AFTER the cards have been opened and all the yellow neckties have been knotted, Father's Day ought to have a second act. Without spoiling the party, the third Sunday in June might also serve to raise questions about what a father should be and do. The answers have changed dramatically.
The supposedly remote and authoritarian old-style father image has given way to the ``warm'' and ``nurturing'' new-style father, as any reader of life-style sections knows by now.
Call it paternity chic, this new sensitive-father approach that encourages men to be active participants rather than passive observers in their children's lives. As they hoist diaper bags, carry infants in Snuglis, and drop off toddlers at day-care centers, they represent a much-celebrated new breed, their virtues extolled in slick magazine articles and misty-eyed, self-congratulatory books like Dan Greenberg's ``Confessions of a Pregnant Father'' and Bob Greene's ``Good Morning, Merry Sunshine.''
On the whole, the change is welcome. Yet if mothers (and other women) are to take Father's Day seriously, we may well ask: How much of this is media hype, more style than substance? Ironically, an increase in nurturing and pleasure among some fathers has coincided with a decline in responsibility and support among others, as evident in the growing ranks of absent and missing fathers across the country.
Social critic Barbara Ehrenreich calls it ``the male flight from commitment,'' a late-20th century phenomenon that cuts across race, class, and economic lines, leaving millions of children and their mothers struggling to stay ahead of the bill collector.
Only 59 percent of custodial mothers are awarded child support in divorce settlements, according to 1982 Census Bureau figures. Monthly payments are often low, and the default rate is high. Last year some $3.5 billion in child support went unpaid, federal officials estimate. An astonishing 60 percent of divorced fathers, in fact, contribute nothing to their children's support.
Here is something no jolly Father's Day card can gloss over.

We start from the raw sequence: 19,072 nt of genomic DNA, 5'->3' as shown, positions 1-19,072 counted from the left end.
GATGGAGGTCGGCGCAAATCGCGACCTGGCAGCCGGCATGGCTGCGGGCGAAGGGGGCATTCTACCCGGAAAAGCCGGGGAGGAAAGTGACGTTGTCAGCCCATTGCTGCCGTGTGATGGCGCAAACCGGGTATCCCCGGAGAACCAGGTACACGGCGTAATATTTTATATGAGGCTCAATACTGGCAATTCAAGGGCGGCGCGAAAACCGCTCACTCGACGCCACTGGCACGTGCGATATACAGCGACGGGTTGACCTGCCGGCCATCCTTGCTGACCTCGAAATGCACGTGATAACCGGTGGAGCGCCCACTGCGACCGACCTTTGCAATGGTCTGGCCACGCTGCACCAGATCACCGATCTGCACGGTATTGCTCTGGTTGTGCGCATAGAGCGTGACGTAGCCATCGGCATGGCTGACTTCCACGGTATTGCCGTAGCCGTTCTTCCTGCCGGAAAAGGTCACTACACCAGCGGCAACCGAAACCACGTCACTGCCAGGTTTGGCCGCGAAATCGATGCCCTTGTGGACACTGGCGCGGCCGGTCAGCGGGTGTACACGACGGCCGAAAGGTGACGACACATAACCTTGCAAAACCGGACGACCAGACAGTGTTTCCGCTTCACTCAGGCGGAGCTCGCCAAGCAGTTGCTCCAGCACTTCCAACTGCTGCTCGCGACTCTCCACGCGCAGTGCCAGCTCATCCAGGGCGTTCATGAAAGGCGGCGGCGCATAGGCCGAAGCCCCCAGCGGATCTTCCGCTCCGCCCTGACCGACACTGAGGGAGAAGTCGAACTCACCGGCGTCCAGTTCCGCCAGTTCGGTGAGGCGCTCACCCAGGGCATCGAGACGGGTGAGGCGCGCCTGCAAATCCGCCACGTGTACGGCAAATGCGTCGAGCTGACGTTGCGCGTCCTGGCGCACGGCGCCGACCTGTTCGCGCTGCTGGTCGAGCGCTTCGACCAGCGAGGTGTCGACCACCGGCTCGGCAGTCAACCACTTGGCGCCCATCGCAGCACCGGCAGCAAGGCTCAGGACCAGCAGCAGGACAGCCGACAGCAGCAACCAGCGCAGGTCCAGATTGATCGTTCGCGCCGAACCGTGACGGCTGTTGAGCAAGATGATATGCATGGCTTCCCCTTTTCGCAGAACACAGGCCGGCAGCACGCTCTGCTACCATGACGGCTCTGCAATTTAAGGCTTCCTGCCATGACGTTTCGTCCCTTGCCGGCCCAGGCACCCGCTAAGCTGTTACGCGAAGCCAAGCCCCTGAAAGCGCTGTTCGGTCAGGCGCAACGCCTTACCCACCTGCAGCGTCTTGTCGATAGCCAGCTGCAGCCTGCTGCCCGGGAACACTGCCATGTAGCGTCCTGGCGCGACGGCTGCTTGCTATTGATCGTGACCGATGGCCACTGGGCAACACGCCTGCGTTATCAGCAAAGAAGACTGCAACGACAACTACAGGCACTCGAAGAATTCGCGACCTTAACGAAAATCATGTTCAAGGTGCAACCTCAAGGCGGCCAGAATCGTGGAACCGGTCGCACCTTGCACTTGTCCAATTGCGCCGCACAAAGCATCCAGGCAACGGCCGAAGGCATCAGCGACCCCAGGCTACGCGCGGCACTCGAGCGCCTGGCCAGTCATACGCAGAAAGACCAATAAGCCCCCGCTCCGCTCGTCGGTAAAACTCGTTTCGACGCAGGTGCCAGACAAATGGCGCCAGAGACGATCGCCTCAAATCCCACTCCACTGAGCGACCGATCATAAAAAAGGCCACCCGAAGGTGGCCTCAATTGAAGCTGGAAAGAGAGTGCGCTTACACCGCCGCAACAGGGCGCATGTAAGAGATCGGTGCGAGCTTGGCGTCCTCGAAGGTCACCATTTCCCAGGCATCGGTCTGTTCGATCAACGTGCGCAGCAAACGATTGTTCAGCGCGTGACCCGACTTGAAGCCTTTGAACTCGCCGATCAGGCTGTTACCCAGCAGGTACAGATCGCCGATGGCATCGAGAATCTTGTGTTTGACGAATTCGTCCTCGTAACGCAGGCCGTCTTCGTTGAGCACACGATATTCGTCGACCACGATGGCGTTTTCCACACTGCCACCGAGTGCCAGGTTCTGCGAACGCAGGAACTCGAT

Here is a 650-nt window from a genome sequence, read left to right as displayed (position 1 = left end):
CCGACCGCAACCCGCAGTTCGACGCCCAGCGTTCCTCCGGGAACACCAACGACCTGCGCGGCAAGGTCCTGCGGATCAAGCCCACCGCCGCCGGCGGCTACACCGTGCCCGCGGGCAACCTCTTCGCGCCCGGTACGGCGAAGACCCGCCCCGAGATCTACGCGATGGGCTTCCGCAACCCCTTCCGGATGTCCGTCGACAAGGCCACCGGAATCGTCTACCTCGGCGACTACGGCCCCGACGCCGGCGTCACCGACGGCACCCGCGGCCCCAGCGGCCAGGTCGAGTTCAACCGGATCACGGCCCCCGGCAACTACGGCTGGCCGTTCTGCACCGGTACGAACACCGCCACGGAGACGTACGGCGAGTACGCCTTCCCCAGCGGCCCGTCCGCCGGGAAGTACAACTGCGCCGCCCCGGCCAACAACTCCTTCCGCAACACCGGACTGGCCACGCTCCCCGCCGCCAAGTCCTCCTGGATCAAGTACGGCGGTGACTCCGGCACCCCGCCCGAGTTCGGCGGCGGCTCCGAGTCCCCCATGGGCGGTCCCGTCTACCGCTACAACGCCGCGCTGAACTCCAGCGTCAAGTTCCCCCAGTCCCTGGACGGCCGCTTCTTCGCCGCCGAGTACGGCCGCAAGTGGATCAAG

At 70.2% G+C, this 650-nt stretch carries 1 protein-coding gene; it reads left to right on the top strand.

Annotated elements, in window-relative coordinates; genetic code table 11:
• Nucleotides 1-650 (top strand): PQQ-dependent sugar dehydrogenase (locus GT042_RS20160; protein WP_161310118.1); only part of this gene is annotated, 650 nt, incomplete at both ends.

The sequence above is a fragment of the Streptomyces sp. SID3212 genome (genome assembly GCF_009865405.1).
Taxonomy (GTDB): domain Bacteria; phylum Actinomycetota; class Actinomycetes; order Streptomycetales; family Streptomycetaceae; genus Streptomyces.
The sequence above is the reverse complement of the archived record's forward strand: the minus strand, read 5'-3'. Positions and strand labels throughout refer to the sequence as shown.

Nor does a father's economic position make a significant difference. According to Lenore Weitzman, author of ``The Divorce Revolution,'' an ex-husband earning $40,000 is as likely to default on support as one earning $15,000.
A study in Denver found that two-thirds of divorced fathers were assigned court-ordered child-support payments that were lower than their car payments. Most kept up with the car payments, but more than half fell behind in their child-support payments.
One solution, the Child Support Enforcement Amendments of 1984, requires states to withhold money from paychecks of parents whose monthly payments are overdue.
But getting support from fathers who have never been part of their children's lives remains difficult. Many are teen-agers -- uneducated, unemployed, and largely unable to provide financial support for their offspring.
``There is enormous resentment against fathers who operate strictly on the pleasure principle -- who leave this trail of babies behind them and take absolutely no responsibility whatsoever for their care,'' says Wesley Jenkins, executive director of the Family Services Centers of Pinellas County, Fla. ``Society is moving toward saying, `We're going to pin your irresponsibility down.' The only way we're really going to be able to do that conclusively is to have an irrefutable test for paternity. Obviously on top of that you're going to have to have legislation and enforcement to make these people foot at least some of the child's economic cost to society.
``You won't be able to get blood out of some of those turnips,'' Mr. Jenkins continues. ``But they're not all turnips. Many times even in affluent families the young man gets off totally free. It's not always the impoverished that are adding to our problems.
``This whole business of total irresponsibility is something we have to start attacking in a multiplicity of ways,'' he adds. ``None of these things are going to take place over the next couple of years. You're talking about long-term projections.''
This week, as Americans prepare to honor fathers on Sunday with cards (an estimated 85 million) and gifts, the emphasis is on superlatives. ``Dad's wise,'' one Father's Day ad for shirts and ties begins. ``Dad's a gentleman. Dad's always there. Dad's loving. Dad's the greatest.''
For the majority of children, that affectionate image is correct. Many noncustodial fathers continue to maintain close and loving relationships with their children, providing both economic and emotional support. And as a growing number of men's-rights groups attest, other absent fathers who wish to be involved in their children's lives may be denied access by an ex-wife.
But then there are the other children. Child poverty has become one of the nation's most urgent challenges, with 1 child in 5 now living in poverty. Much of the increase stems from the growing numbers of female-headed households, where one-fourth of all children now live, half of them below the poverty line.
While celebrating old- and new-style fathers, Father's Day '86 owes it to these other children to signal what is due them -- all the tangibles and intangibles that, once unpaid, can never be repaid later.